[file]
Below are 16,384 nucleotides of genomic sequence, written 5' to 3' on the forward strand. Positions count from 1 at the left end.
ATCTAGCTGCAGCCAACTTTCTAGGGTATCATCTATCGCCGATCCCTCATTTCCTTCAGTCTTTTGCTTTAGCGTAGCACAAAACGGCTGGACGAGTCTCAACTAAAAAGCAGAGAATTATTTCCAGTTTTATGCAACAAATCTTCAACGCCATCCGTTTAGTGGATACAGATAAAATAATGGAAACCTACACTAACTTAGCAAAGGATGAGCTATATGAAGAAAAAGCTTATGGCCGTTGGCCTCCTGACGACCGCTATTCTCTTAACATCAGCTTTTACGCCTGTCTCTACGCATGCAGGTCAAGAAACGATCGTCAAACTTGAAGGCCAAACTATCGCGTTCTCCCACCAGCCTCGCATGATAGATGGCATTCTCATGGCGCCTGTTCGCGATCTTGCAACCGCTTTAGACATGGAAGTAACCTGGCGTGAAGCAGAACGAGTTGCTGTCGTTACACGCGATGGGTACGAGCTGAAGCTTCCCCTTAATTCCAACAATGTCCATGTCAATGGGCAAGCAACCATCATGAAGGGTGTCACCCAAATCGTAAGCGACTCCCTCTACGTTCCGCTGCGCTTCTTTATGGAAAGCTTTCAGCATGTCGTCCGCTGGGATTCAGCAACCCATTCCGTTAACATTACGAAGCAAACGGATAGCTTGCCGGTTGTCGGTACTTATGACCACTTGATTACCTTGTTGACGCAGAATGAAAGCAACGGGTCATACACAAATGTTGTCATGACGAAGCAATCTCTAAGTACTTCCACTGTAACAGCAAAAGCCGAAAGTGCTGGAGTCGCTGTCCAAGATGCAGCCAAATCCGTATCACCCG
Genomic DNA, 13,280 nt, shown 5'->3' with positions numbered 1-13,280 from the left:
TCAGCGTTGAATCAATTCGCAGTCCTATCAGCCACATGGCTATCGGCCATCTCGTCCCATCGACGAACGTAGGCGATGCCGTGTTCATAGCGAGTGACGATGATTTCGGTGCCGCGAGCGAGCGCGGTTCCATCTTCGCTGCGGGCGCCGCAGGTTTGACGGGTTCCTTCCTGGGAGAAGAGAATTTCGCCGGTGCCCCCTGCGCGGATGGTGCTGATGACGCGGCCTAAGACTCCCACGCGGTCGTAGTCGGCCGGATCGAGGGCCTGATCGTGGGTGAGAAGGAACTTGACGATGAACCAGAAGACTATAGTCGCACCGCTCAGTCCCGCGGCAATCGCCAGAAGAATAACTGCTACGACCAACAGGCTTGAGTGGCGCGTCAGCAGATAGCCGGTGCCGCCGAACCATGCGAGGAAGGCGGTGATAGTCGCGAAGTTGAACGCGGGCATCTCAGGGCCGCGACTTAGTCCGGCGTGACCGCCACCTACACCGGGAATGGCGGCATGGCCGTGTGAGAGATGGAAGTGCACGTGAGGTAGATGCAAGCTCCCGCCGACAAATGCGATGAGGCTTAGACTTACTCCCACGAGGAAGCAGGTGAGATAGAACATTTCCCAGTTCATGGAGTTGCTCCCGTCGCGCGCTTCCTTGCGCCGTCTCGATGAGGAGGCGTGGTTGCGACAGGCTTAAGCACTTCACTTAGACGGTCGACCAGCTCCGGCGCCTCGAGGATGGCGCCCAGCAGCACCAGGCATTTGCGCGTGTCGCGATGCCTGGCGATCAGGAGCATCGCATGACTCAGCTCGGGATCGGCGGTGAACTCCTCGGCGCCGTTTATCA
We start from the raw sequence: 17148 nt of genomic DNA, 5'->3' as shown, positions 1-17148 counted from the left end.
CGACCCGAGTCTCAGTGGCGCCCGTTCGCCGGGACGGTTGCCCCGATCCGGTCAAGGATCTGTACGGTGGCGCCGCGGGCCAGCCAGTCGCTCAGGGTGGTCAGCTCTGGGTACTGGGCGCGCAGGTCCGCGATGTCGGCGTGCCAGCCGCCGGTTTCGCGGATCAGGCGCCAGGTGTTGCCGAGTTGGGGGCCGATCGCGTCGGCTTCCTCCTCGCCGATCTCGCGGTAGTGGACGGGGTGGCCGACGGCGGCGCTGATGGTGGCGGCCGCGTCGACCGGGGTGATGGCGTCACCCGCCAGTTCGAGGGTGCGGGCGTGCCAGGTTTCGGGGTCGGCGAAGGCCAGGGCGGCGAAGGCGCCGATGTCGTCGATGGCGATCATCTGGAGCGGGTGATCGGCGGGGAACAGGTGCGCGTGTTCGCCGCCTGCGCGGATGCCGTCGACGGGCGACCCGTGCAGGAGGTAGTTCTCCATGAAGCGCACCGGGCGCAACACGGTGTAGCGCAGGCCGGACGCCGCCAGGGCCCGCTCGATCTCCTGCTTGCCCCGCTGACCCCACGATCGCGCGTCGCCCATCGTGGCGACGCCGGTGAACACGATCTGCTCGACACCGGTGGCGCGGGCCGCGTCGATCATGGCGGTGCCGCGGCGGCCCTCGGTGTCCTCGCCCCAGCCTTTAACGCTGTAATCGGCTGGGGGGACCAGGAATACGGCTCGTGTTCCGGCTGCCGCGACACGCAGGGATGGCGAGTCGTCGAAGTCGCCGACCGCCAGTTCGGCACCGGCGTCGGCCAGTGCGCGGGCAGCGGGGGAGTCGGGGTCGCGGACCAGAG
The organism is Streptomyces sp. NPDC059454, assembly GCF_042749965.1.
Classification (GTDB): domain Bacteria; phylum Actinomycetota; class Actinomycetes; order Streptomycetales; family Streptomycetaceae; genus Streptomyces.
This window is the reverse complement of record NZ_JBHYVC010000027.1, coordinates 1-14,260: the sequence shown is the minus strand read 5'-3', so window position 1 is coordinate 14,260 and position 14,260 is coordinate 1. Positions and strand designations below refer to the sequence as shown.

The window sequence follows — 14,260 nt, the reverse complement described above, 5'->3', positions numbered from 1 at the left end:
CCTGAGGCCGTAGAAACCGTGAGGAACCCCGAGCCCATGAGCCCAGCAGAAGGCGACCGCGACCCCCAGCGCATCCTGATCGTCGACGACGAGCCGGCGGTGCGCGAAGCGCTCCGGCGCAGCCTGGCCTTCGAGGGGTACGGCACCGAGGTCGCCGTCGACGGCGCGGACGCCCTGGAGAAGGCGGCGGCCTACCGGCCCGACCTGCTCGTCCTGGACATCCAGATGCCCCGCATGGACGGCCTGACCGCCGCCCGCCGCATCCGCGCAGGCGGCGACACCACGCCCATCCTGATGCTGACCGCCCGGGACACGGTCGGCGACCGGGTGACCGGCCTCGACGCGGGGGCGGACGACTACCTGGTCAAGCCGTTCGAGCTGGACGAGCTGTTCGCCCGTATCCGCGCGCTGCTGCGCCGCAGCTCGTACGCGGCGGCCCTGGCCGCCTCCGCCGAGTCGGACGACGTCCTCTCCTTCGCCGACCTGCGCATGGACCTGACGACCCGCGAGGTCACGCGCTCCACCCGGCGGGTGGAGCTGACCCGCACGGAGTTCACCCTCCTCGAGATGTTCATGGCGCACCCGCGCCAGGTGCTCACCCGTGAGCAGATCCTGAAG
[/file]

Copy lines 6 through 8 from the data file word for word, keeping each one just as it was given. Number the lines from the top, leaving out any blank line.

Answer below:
CGACCCGAGTCTCAGTGGCGCCCGTTCGCCGGGACGGTTGCCCCGATCCGGTCAAGGATCTGTACGGTGGCGCCGCGGGCCAGCCAGTCGCTCAGGGTGGTCAGCTCTGGGTACTGGGCGCGCAGGTCCGCGATGTCGGCGTGCCAGCCGCCGGTTTCGCGGATCAGGCGCCAGGTGTTGCCGAGTTGGGGGCCGATCGCGTCGGCTTCCTCCTCGCCGATCTCGCGGTAGTGGACGGGGTGGCCGACGGCGGCGCTGATGGTGGCGGCCGCGTCGACCGGGGTGATGGCGTCACCCGCCAGTTCGAGGGTGCGGGCGTGCCAGGTTTCGGGGTCGGCGAAGGCCAGGGCGGCGAAGGCGCCGATGTCGTCGATGGCGATCATCTGGAGCGGGTGATCGGCGGGGAACAGGTGCGCGTGTTCGCCGCCTGCGCGGATGCCGTCGACGGGCGACCCGTGCAGGAGGTAGTTCTCCATGAAGCGCACCGGGCGCAACACGGTGTAGCGCAGGCCGGACGCCGCCAGGGCCCGCTCGATCTCCTGCTTGCCCCGCTGACCCCACGATCGCGCGTCGCCCATCGTGGCGACGCCGGTGAACACGATCTGCTCGACACCGGTGGCGCGGGCCGCGTCGATCATGGCGGTGCCGCGGCGGCCCTCGGTGTCCTCGCCCCAGCCTTTAACGCTGTAATCGGCTGGGGGGACCAGGAATACGGCTCGTGTTCCGGCTGCCGCGACACGCAGGGATGGCGAGTCGTCGAAGTCGCCGACCGCCAGTTCGGCACCGGCGTCGGCCAGTGCGCGGGCAGCGGGGGAGTCGGGGTCGCGGACCAGAG
The organism is Streptomyces sp. NPDC059454, assembly GCF_042749965.1.
Classification (GTDB): domain Bacteria; phylum Actinomycetota; class Actinomycetes; order Streptomycetales; family Streptomycetaceae; genus Streptomyces.